April 29, 2006
SYDNEY, Australia – Rolling Stones guitarist Keith Richards was hospitalized for a mild concussion he suffered while vacationing in Fiji, reportedly after falling out of a palm tree.
Falling out of a palm tree. Is that a euphemism?
April 29, 2006
Local band Cassette signed to Sony-BMG onstage at the Splashy Fen outdoor Music Festival recently – to chants of "don’t fucking do it" from an onbeskowwe crowd. Because nobody likes it when their friends become famous. Or, indeed – bands I've never actually heard until today.
On the bright side, they can count at least one moustache (no, not the one on the left) and a member of The Buckfever Underground in their favour – and I am looking forward to asking one of Musica's intellectually-challenged sales staff for "the new Cassette CD" in the not-too-distant future. Congratulations.
April 29, 2006
If you're reading this, stop it. You know you should be over at The Mad House in Oude Molen, Pinelands for the Cape Town leg of the highly-anticipated Witchfest. So highly-anticipated, in fact, that I forgot it was on this weekend. A shocking bit of negligence on my part, but if I put my skates on I could still catch the likes of Man in Suit, Tonight We Die, Three Chord Theory and my favourite drunk punks, Half Price.
On the other hand, a quick glance out the window confirms that an ill-wind blows through a city already swathed in unflattering grey cloud – and I'd really rather stay home and watch The Triplets of Belleville.*
Don't let my indifference and torpor dissuade you from what looks to be a sterling lineup, though. Make yourselves useful – be my eyes and ears. And don't forget to heckle.
While we're discussing punks and drunks, the 2006 Uprising Festival has been scheduled for 29 July at The Wavehouse in Durban. Formerly known as Punk Uprisings, the festival has grown from a small and scrappy collection of unknown bands into one comprising some of the stroppiest to have gobbed from a stage in the last 6 years. The 2006 lineup is still to be confirmed, but you really should nip out and secure some tickets online or from one of these outlets right now. Because, let's face it, I can't be trusted to remind you again before the day.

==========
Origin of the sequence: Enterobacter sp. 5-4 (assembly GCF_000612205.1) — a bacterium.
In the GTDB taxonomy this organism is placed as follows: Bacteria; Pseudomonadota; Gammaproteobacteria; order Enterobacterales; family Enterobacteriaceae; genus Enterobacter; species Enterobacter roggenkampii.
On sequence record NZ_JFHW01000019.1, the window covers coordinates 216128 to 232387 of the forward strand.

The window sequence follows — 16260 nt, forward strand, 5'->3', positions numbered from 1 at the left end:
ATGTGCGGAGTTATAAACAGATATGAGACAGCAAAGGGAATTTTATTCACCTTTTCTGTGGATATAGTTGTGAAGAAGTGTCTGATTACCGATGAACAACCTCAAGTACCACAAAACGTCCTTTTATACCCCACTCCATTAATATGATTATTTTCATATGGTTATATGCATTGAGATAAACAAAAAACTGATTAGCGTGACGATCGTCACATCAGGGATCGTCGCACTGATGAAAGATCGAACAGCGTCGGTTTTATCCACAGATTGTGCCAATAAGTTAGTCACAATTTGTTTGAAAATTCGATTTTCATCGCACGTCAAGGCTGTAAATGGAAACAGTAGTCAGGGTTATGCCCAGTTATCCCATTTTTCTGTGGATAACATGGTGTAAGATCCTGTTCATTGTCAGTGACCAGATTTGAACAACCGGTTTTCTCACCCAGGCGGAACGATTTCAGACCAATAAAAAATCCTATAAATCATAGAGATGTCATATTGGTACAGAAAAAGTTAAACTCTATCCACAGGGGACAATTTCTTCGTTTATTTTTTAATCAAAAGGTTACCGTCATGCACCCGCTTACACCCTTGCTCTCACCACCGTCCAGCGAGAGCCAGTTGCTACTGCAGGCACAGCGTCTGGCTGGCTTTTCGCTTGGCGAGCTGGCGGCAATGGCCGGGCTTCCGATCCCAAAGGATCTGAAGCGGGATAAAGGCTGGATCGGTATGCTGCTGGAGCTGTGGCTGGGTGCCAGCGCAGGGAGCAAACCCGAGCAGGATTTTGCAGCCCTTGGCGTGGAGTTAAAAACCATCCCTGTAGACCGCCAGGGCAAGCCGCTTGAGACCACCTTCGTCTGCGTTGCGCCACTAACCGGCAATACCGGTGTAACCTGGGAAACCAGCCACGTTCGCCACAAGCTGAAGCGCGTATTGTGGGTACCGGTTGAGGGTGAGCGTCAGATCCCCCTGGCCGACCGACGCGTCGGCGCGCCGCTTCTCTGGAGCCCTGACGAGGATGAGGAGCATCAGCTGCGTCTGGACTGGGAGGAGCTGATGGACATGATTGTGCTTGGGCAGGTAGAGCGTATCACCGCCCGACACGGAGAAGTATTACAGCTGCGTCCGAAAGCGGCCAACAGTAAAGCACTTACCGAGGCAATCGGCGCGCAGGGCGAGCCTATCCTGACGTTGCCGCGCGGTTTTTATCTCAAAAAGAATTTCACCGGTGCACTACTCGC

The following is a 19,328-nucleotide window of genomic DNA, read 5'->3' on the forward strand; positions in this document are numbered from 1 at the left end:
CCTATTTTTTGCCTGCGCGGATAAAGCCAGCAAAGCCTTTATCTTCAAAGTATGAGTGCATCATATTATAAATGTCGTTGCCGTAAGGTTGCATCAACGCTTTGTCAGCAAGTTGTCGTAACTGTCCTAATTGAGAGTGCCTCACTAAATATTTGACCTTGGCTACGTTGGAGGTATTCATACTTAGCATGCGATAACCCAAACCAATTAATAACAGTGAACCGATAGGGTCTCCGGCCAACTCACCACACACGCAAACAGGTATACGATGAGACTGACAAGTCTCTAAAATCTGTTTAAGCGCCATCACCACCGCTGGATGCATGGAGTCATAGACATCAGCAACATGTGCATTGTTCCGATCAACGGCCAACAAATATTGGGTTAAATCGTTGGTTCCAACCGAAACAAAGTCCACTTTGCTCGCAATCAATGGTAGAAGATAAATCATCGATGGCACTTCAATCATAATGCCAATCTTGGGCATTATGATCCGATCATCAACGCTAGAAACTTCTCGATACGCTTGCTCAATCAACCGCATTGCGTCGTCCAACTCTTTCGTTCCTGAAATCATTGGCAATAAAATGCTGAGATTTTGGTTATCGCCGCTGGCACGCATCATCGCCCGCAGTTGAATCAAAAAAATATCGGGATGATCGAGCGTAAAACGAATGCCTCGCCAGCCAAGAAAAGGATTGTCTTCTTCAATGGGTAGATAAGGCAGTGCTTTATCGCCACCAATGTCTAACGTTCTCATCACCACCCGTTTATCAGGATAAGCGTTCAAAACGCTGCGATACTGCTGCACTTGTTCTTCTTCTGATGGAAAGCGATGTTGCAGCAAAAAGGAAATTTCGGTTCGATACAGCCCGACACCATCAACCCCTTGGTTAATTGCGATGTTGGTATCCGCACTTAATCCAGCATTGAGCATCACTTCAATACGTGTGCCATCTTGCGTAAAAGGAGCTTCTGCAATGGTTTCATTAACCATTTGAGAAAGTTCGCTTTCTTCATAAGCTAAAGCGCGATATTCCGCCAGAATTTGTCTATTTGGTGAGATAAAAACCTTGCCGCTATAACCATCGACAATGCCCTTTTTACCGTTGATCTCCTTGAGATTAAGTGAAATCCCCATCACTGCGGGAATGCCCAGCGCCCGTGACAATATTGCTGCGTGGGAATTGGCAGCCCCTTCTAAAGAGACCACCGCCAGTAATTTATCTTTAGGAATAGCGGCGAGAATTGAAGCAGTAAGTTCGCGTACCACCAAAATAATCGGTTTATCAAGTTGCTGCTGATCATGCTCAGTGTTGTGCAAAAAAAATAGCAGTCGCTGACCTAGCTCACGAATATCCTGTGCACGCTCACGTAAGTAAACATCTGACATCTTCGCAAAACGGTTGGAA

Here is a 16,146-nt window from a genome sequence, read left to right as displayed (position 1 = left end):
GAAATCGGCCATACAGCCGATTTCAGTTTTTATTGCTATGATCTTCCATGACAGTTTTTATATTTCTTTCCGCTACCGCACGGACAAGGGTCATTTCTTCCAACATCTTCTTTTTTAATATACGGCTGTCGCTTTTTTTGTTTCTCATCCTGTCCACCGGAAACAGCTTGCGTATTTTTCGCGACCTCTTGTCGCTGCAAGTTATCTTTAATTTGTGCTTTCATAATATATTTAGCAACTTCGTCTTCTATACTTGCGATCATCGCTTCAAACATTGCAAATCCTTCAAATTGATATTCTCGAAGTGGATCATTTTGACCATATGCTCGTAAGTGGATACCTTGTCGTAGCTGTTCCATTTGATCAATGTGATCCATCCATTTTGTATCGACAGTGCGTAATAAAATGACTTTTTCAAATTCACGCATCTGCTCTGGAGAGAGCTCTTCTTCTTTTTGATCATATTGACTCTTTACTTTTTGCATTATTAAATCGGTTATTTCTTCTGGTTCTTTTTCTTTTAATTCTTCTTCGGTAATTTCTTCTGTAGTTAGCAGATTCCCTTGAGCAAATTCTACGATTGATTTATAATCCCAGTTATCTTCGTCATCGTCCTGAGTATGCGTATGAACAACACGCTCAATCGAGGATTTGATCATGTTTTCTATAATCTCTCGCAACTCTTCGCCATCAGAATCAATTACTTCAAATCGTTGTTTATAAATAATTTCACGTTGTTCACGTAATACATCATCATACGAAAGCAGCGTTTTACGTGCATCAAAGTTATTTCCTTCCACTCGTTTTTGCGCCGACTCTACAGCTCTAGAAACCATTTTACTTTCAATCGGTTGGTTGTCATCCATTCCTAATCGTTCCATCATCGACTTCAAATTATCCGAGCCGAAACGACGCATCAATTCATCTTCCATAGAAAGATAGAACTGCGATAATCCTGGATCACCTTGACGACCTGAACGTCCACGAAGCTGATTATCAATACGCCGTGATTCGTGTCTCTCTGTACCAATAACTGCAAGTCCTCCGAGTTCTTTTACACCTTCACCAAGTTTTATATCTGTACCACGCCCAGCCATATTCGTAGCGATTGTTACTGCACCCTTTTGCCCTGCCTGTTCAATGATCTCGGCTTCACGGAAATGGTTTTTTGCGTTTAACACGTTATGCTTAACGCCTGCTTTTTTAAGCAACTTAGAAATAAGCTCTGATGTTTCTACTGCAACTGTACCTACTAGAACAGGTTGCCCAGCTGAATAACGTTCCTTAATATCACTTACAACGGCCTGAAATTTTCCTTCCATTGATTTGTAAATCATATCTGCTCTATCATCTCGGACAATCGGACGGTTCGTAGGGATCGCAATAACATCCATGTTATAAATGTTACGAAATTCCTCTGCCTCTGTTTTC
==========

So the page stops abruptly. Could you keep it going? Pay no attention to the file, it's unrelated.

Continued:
* Not to be confused with The Triplets of Bellville, in which the van Breda sisters braai naked, and other stories.
April 27, 2006
High School wasn’t that bad. It was there that I first became known – affectionately, even – as 'The Ice Maiden', skirted expulsion a couple of times, and attracted the first in a short, but tenacious, line of boys whose conversational output consisted almost exclusively of excerpts from the Monty Python Parrot Sketch, underscored by some ambiguous hand gestures and laboured breathing.
I move in much more sophisticated circles now. And I find I'm attracting interest from rather more cultured quarters – men who share my obsession with bruising guitars and moving pictures – heavy metal cinephiles, if you will. Or, in layman's terms, those whose conversational output consists almost exclusively of dialogue from This is Spinal Tap, Rock Star and Heavy Metal Parking Lot, punctuated by satanic hand gestures and a worrying post-nasal drip. Progress at last.
Scot McFayden must shoulder some of the blame, of course. The Guardian chats to the reluctant heavy metal auteur about his latest movie, and probes cinema's ongoing fascination with sweaty men in leather trousers. There's also a bit about a dragon called Denzil.
The most prosaic reason for metal's popularity with film-makers may simply be its popularity. In the Recording Industry Association of America's list of the 100 bestselling albums of all time, it is easily the best-represented genre: almost half the records in the list are metal albums. As McFadyen and Dunn's forthcoming film hopes to make explicit, it is a musical phenomenon with genuine global reach. "24 Hour Party People was a cool film, but for all that music was lauded and hailed as cool and groundbreaking in England, it's still largely a cult Anglophile thing anywhere else around the globe," says Brannigan. "But make a film about the guy from the Judas Priest tribute band joining Judas Priest and it's got a real resonance with a huge swath of the population."
Hail and Kill, rocknerd.
April 27, 2006
Snoop Dogg was arrested at Heathrow last night on charges of "violent disorder and affray", after he and his entourage were refused entry to a British Airways first-class lounge and got a little frisky. His bodyguards then attacked the policemen attempting to make them 'heel'. Which is, possibly, not the brightest thing to do under the circumstances.